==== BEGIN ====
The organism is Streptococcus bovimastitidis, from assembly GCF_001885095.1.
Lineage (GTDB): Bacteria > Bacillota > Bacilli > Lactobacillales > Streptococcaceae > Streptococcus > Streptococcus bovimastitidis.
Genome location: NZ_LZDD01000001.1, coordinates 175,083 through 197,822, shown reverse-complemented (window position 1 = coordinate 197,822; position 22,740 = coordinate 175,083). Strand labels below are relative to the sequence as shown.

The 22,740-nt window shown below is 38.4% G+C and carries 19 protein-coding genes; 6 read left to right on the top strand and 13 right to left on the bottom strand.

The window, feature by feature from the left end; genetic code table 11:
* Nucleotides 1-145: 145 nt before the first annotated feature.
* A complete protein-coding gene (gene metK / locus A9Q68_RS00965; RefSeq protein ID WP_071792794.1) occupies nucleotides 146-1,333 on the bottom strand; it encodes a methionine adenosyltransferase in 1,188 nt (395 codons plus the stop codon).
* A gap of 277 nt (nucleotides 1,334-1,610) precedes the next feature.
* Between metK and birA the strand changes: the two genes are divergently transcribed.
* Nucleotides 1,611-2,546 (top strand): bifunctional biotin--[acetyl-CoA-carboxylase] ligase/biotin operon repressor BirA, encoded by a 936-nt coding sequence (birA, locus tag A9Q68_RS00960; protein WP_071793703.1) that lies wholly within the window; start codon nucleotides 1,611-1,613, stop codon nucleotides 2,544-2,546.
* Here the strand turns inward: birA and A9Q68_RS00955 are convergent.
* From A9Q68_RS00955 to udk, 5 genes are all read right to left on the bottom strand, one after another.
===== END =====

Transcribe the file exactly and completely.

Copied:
The organism is Streptococcus bovimastitidis, from assembly GCF_001885095.1.
Lineage (GTDB): Bacteria > Bacillota > Bacilli > Lactobacillales > Streptococcaceae > Streptococcus > Streptococcus bovimastitidis.
Genome location: NZ_LZDD01000001.1, coordinates 175,083 through 197,822, shown reverse-complemented (window position 1 = coordinate 197,822; position 22,740 = coordinate 175,083). Strand labels below are relative to the sequence as shown.

The 22,740-nt window shown below is 38.4% G+C and carries 19 protein-coding genes; 6 read left to right on the top strand and 13 right to left on the bottom strand.

The window, feature by feature from the left end; genetic code table 11:
* Nucleotides 1-145: 145 nt before the first annotated feature.
* A complete protein-coding gene (gene metK / locus A9Q68_RS00965; RefSeq protein ID WP_071792794.1) occupies nucleotides 146-1,333 on the bottom strand; it encodes a methionine adenosyltransferase in 1,188 nt (395 codons plus the stop codon).
* A gap of 277 nt (nucleotides 1,334-1,610) precedes the next feature.
* Between metK and birA the strand changes: the two genes are divergently transcribed.
* Nucleotides 1,611-2,546 (top strand): bifunctional biotin--[acetyl-CoA-carboxylase] ligase/biotin operon repressor BirA, encoded by a 936-nt coding sequence (birA, locus tag A9Q68_RS00960; protein WP_071793703.1) that lies wholly within the window; start codon nucleotides 1,611-1,613, stop codon nucleotides 2,544-2,546.
* Here the strand turns inward: birA and A9Q68_RS00955 are convergent.
* From A9Q68_RS00955 to udk, 5 genes are all read right to left on the bottom strand, one after another.